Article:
According to Doctor Aragona Giuseppe, GP and medical advisor at Prescription Doctor, mask mouth is a new term which has been coined to describe what is happening to your mouth during and after wearing a mask.
“Mask mouth is a new term which has been coined to describe what is happening to your mouth during and after wearing a mask. Having a covering over your mouth for a long period of time may cause various different oral issues, most of which can be prevented as long as you make sure you keep up with your usual dental routine,” he said.
It’s slowly but surely becoming mandatory to wear face masks in many public spaces and whilst it’s essential for protecting everyone’s wellbeing in the fight against Coronavirus, wearing a mask for long periods of time can have its downsides.
As well as ‘maskne’, a type of acne which appears around the cheeks, chin and mouth due to wearing a sweaty mask, doctors are warning of ‘mask mouth’ – teeth troubles which develop from wearing a mask.
Decaying teeth, receding gum lines and sour breath are all symptoms of mask mouth and if you find yourself with these you should deal with them immediately.
“Wearing a mask may increase your chances of developing oral issues such as decaying teeth, receding gums and sour breath because it is preventing vital oral habits that need to be maintained to ensure a healthy mouth such as flossing and drinking plenty of water,” he explained.
“However the main issue with wearing these masks is that most people tend to breathe through their mouth as oppose to their nose whilst wearing them which can mean your mouth becomes dry and a dry mouth increases the risk of tooth decay, gum problems and other oral diseases. This is because the saliva that is needed to keep your mouth healthy is lost, and saliva is imperative as it contains many anti-fungal properties such as histatins, lactoferrin and lysozyme which work to kill off any bad bacteria that causes decay. Wearing a mask also promotes bad breath because it means a decrease in water consumption throughout the day purely because of inconvenience or not being able to take off PPE easily, and water is imperative to flush away food particles and keep the mouth clean to prevent bad breath and other dental problems.”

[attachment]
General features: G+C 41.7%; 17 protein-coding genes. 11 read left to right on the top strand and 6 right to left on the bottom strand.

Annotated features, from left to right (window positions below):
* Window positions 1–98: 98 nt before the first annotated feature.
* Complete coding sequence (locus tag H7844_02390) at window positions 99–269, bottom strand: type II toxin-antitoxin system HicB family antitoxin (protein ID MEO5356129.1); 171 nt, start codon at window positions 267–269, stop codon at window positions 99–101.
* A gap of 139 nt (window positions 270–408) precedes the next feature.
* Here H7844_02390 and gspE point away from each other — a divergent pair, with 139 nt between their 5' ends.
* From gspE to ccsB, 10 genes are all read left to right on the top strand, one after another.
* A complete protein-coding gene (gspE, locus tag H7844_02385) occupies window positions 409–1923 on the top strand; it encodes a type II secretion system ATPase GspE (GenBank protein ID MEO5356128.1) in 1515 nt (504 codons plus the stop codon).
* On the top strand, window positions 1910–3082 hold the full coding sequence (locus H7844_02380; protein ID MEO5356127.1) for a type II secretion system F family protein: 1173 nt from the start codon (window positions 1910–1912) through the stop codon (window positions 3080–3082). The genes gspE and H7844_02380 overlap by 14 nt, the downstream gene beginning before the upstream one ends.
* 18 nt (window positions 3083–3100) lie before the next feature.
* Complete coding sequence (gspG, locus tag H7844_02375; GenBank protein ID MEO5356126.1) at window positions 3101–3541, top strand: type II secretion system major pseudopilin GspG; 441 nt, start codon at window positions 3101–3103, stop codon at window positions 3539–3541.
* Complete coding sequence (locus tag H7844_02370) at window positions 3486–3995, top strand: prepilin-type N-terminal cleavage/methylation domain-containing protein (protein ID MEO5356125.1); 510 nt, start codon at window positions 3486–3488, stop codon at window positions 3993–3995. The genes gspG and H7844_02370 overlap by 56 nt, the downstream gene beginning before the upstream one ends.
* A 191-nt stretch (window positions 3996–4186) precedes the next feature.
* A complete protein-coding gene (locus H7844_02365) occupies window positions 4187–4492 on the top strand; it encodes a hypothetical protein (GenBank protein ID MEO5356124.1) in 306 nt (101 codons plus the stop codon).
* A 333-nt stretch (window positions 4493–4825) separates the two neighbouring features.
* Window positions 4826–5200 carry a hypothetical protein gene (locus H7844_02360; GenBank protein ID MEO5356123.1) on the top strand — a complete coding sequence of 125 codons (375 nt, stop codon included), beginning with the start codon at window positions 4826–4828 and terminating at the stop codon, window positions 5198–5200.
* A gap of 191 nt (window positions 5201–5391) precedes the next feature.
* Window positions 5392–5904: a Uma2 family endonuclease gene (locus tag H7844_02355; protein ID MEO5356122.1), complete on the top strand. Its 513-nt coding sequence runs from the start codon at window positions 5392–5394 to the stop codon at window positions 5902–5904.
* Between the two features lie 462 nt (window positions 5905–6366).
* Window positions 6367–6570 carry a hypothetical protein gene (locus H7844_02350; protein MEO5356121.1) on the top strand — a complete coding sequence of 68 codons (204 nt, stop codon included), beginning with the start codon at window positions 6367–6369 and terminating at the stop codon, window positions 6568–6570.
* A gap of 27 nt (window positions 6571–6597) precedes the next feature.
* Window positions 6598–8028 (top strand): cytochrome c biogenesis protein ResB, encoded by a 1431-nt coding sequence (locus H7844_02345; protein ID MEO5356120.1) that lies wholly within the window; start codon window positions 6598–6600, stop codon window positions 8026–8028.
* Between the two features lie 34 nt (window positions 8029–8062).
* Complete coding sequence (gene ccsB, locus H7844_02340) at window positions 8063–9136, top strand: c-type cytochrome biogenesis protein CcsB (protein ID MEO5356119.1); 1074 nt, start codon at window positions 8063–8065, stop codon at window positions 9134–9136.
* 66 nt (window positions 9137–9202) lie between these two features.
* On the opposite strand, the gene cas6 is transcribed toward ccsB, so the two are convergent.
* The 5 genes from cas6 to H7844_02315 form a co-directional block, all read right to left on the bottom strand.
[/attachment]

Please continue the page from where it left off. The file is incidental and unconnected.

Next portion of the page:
So how can you protect your oral health whilst wearing a mask? The expert has several suggestions…
Floss after each meal
Food trapped between teeth is one of the main causes of bad breath, cavities and gum disease so it’s essential that you floss throughout the day after each time you eat. If you are working in a job where you have to wear a mask or PPE gear, make sure that you allow yourself an extra 5 minutes at the end of your breakfast and lunch to floss to ensure your mouth is clean before putting the mask back on. You may also want to brush or use mouthwash throughout the day also.
Up your usual oral hygiene
Your oral hygiene should be a priority anyway but even more so whilst wearing a mask. You should be brushing your teeth for at least 2-3 minutes each morning and evening, I would advise using an electric toothbrush to ensure a thorough clean. You should be flossing throughout the day after you eat, and morning and evening. Mouthwash is advisable to try and prevent bad breath.
Keep your mask clean
If your breathing constantly into your mask it’s likely that it will become teaming with bacteria from various factors; food particles, breath, sweat and dirt. If used every day this could promote dental issues due to the bacteria entering the lips and mouth area. I would advise changing your mask daily to ensure proper hygiene and washing reusable masks on a hot wash with detergent.
Get fresh air
Taking regular breaks from wearing a mask and allowing fresh air to enter your mouth is imperative for keeping it clean and healthy. If you are wearing a mask out and about and are in a space far away from others even just pulling it down and taking a few big deep breaths of air should help.
Drink plenty of water
Drinking water throughout the day will help to keep your mouth area clean and wash away any food particles sitting in the teeth, gums and any other areas of the mouth. You should have a drink of water after each time you eat to flush away any food particles, and also after every coffee so that the caffeine does not sit in your mouth and on your tongue promoting both bad breath and stains.